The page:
I actually wrote Mr. Siddiqui about my concerns, and he promptly responded (which was a pretty big thrill for me, nerd that I am), but felt that his initial identification of “Marois and her feminist hawks” was sufficient to give context. I respectfully disagree: since the policy in question is decidedly unfeminist, in my opinion, and at the very least hotly contested within feminist circles, I think that using the term uncritically gives a misleading impression to readers of what feminism is really about; or at least, what Mr. Siddiqui think it’s about. Feminism is about equality – not forced equality, but the real kind, that involves respecting the choices and decision making powers of both women and men. The PQ Charter has nothing to do with that: it’s about legislating xenophobia and prejudice against minorities and cloaking it in the language of feminism so that people can pretend that the Charter is really about promoting rights. It’s not.

In my eyes, it’s much the same as the way that the Prime Minister talks about Islamicism and Islamicists – though he means something very specific when using those terms, they nonetheless implicate all Muslims. Oversimplified statements about political movements and marginalized groups are confusing at best and outright dangerous in the worst cases.

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  • Bram Kivenko

    This is an open letter to Mr. Siddiqui, cc: Ms. McKechnie.

    First off, the term is “exorcised” not exercised. The literary deficit at The Star is likely the cause for no one catching that detail.

    Secondly, it is important to put the issue of self-obscuring in proper context. The vast majority of women who self-obscure suffer from one of the following life challenges: (a) they have never had the opportunity not to self-obscure in public; (b) they cannot freely express their opinions in public or even privately; (c) they worry about stigmatizing others who self-obscure.

    Self-obscuring is not just a religious issue, it is inescapably juxtaposed with being a gender issue as well. As such, only women can truly appreciate what the ritual of self-obscuring is about. As most women who self-obscure live in areas where there exists significant and violent oppression against women who might not self-obscure, their opinion or lack thereof must be discounted. As well, since this is a equally a gender issue, men’s opinions on the matter must be discounted.

    In fact, it would appear that the only people on the planet who are truly capable of having an informed opinion of the matter are women who can speak freely about self-obscuring, who are free from cultural coercion to self-obscure, who have experienced both sides of this lifestyle choice, and who are well informed about how both men and society together oppress and brainwash women to conform to the will of men and male authority.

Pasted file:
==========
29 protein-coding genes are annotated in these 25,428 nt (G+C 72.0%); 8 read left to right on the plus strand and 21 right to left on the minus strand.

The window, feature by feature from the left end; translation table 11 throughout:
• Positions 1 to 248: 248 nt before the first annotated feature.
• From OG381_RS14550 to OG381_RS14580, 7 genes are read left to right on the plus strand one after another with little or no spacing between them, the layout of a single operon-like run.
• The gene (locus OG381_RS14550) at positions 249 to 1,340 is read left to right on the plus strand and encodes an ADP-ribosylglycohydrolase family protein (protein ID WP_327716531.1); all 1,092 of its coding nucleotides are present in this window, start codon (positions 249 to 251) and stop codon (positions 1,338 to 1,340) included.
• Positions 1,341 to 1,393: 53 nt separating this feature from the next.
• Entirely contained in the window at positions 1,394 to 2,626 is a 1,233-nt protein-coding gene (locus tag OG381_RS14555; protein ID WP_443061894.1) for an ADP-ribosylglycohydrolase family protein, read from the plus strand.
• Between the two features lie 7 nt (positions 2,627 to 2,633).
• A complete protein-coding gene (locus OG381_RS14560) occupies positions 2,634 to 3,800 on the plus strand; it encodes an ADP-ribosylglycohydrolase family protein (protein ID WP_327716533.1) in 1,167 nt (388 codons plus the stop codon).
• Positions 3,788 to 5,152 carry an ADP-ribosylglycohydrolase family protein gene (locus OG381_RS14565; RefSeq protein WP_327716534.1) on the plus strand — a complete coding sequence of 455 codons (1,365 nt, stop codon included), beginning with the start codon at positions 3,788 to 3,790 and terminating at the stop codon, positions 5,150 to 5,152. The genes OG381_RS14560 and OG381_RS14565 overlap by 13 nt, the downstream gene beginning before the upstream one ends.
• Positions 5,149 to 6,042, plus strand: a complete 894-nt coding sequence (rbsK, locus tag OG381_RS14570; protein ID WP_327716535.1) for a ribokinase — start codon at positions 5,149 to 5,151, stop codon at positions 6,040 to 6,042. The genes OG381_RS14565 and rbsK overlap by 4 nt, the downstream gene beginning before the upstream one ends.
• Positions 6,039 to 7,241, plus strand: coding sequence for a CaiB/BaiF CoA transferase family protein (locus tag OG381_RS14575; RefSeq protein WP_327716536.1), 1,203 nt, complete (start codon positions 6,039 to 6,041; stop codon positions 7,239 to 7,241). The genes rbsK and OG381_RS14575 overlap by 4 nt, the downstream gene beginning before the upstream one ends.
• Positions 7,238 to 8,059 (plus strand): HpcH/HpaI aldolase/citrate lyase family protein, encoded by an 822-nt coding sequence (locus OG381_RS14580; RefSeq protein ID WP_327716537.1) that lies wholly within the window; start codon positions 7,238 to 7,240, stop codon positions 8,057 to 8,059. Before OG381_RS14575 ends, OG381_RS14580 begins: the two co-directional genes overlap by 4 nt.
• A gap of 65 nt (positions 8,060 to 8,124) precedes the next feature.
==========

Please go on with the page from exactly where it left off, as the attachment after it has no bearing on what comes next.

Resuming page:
I see nothing in your article that offers any insight regarding any of this. I am concerned that this might be a pattern in your writing that I cannot detect due to my ill informed nature of other topics which you focus on.

  • I’m from Québec, and like a lot of feminists here, I think the «charter of values» deny women’s right to choose for themselves. I think it’s important that women can work.

    Your text made me think about a thing I take for granted. The interdiction to take the spouse’s name come from 1981, so my parents, married in 1983, are the first generation that lived this. And frankly, I don’t understand why a person would want to change their name after a marriage. I really don’t want to be judgemental here, I really want to understand the reasons why. I thought maybe you can help me to understand.


    • Arwen McKechnie

      Hi Catherine,

      Sorry for the belated response! Personally, I have no interest in changing my name, ever. I can understand why someone would want to change their name after marriage though, particularly if they were planning to have children with their partner – it makes things much easier, practically speaking, if everyone has the same last name. However, I see no reason why it should have to be the female partner. Doesn’t it make more sense for a man to change his last name, since any children will automatically take their mother’s name? My objection to the Quebec law is entirely about the fact that it restricts people’s choices for their own good. It seems patronizing to me, and like women are being talked down to, even while they’re ostensibly having their rights promoted.